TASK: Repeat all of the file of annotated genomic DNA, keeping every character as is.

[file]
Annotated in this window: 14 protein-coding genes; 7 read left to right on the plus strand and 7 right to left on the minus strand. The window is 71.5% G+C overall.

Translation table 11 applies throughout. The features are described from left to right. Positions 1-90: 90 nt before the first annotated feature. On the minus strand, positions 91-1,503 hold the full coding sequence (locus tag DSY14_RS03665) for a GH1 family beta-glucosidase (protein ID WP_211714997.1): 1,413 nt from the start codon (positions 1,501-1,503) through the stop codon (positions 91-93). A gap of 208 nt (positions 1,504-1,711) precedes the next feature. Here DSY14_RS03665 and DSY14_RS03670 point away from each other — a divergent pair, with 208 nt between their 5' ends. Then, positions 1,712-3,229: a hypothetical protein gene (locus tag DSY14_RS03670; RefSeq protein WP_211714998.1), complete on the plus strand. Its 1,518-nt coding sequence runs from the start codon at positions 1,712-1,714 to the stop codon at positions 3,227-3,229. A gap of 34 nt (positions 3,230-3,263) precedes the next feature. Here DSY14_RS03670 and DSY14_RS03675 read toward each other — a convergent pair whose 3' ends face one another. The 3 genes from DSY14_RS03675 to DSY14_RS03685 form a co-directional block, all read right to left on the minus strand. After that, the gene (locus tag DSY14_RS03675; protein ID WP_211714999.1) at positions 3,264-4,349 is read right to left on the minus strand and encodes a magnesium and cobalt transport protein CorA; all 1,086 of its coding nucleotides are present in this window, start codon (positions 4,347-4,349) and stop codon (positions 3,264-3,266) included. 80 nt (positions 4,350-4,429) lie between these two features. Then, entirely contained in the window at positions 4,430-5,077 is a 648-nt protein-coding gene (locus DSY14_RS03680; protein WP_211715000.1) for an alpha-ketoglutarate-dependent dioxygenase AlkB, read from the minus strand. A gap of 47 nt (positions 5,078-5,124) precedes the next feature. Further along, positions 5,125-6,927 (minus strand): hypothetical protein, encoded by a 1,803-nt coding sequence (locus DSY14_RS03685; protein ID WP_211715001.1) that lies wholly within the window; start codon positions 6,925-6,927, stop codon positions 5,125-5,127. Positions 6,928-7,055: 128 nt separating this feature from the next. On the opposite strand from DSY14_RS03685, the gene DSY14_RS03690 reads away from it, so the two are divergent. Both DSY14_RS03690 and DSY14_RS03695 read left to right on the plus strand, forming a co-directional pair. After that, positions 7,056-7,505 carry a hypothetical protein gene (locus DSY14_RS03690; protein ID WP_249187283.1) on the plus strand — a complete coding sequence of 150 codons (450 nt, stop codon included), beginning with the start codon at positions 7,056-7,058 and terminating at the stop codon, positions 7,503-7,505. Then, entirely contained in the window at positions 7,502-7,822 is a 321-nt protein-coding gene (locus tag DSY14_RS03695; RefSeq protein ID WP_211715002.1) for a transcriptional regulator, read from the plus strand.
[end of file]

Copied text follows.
Annotated in this window: 14 protein-coding genes; 7 read left to right on the plus strand and 7 right to left on the minus strand. The window is 71.5% G+C overall.

Translation table 11 applies throughout. The features are described from left to right. Positions 1-90: 90 nt before the first annotated feature. On the minus strand, positions 91-1,503 hold the full coding sequence (locus tag DSY14_RS03665) for a GH1 family beta-glucosidase (protein ID WP_211714997.1): 1,413 nt from the start codon (positions 1,501-1,503) through the stop codon (positions 91-93). A gap of 208 nt (positions 1,504-1,711) precedes the next feature. Here DSY14_RS03665 and DSY14_RS03670 point away from each other — a divergent pair, with 208 nt between their 5' ends. Then, positions 1,712-3,229: a hypothetical protein gene (locus tag DSY14_RS03670; RefSeq protein WP_211714998.1), complete on the plus strand. Its 1,518-nt coding sequence runs from the start codon at positions 1,712-1,714 to the stop codon at positions 3,227-3,229. A gap of 34 nt (positions 3,230-3,263) precedes the next feature. Here DSY14_RS03670 and DSY14_RS03675 read toward each other — a convergent pair whose 3' ends face one another. The 3 genes from DSY14_RS03675 to DSY14_RS03685 form a co-directional block, all read right to left on the minus strand. After that, the gene (locus tag DSY14_RS03675; protein ID WP_211714999.1) at positions 3,264-4,349 is read right to left on the minus strand and encodes a magnesium and cobalt transport protein CorA; all 1,086 of its coding nucleotides are present in this window, start codon (positions 4,347-4,349) and stop codon (positions 3,264-3,266) included. 80 nt (positions 4,350-4,429) lie between these two features. Then, entirely contained in the window at positions 4,430-5,077 is a 648-nt protein-coding gene (locus DSY14_RS03680; protein WP_211715000.1) for an alpha-ketoglutarate-dependent dioxygenase AlkB, read from the minus strand. A gap of 47 nt (positions 5,078-5,124) precedes the next feature. Further along, positions 5,125-6,927 (minus strand): hypothetical protein, encoded by a 1,803-nt coding sequence (locus DSY14_RS03685; protein ID WP_211715001.1) that lies wholly within the window; start codon positions 6,925-6,927, stop codon positions 5,125-5,127. Positions 6,928-7,055: 128 nt separating this feature from the next. On the opposite strand from DSY14_RS03685, the gene DSY14_RS03690 reads away from it, so the two are divergent. Both DSY14_RS03690 and DSY14_RS03695 read left to right on the plus strand, forming a co-directional pair. After that, positions 7,056-7,505 carry a hypothetical protein gene (locus DSY14_RS03690; protein ID WP_249187283.1) on the plus strand — a complete coding sequence of 150 codons (450 nt, stop codon included), beginning with the start codon at positions 7,056-7,058 and terminating at the stop codon, positions 7,503-7,505. Then, entirely contained in the window at positions 7,502-7,822 is a 321-nt protein-coding gene (locus tag DSY14_RS03695; RefSeq protein ID WP_211715002.1) for a transcriptional regulator, read from the plus strand.